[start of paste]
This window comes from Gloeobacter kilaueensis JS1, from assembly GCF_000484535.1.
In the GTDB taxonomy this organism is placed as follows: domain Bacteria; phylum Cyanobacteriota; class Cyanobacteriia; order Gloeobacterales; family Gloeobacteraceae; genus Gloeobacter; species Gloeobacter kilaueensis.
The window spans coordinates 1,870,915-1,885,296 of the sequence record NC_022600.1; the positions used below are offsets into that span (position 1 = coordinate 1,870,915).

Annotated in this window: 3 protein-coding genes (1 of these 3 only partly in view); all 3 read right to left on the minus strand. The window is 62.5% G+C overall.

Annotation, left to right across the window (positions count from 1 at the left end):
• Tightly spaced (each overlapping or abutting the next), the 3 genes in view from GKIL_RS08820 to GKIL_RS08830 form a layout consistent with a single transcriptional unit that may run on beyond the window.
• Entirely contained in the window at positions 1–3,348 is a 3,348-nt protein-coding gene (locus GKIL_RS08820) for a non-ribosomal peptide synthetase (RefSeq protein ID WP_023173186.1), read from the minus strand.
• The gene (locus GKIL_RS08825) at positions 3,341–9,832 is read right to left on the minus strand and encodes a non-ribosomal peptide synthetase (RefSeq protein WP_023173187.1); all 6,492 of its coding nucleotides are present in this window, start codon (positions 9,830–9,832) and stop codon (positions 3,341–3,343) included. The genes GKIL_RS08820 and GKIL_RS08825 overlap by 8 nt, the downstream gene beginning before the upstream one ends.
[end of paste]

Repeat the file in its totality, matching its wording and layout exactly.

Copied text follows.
This window comes from Gloeobacter kilaueensis JS1, from assembly GCF_000484535.1.
In the GTDB taxonomy this organism is placed as follows: domain Bacteria; phylum Cyanobacteriota; class Cyanobacteriia; order Gloeobacterales; family Gloeobacteraceae; genus Gloeobacter; species Gloeobacter kilaueensis.
The window spans coordinates 1,870,915-1,885,296 of the sequence record NC_022600.1; the positions used below are offsets into that span (position 1 = coordinate 1,870,915).

Annotated in this window: 3 protein-coding genes (1 of these 3 only partly in view); all 3 read right to left on the minus strand. The window is 62.5% G+C overall.

Annotation, left to right across the window (positions count from 1 at the left end):
• Tightly spaced (each overlapping or abutting the next), the 3 genes in view from GKIL_RS08820 to GKIL_RS08830 form a layout consistent with a single transcriptional unit that may run on beyond the window.
• Entirely contained in the window at positions 1–3,348 is a 3,348-nt protein-coding gene (locus GKIL_RS08820) for a non-ribosomal peptide synthetase (RefSeq protein ID WP_023173186.1), read from the minus strand.
• The gene (locus GKIL_RS08825) at positions 3,341–9,832 is read right to left on the minus strand and encodes a non-ribosomal peptide synthetase (RefSeq protein WP_023173187.1); all 6,492 of its coding nucleotides are present in this window, start codon (positions 9,830–9,832) and stop codon (positions 3,341–3,343) included. The genes GKIL_RS08820 and GKIL_RS08825 overlap by 8 nt, the downstream gene beginning before the upstream one ends.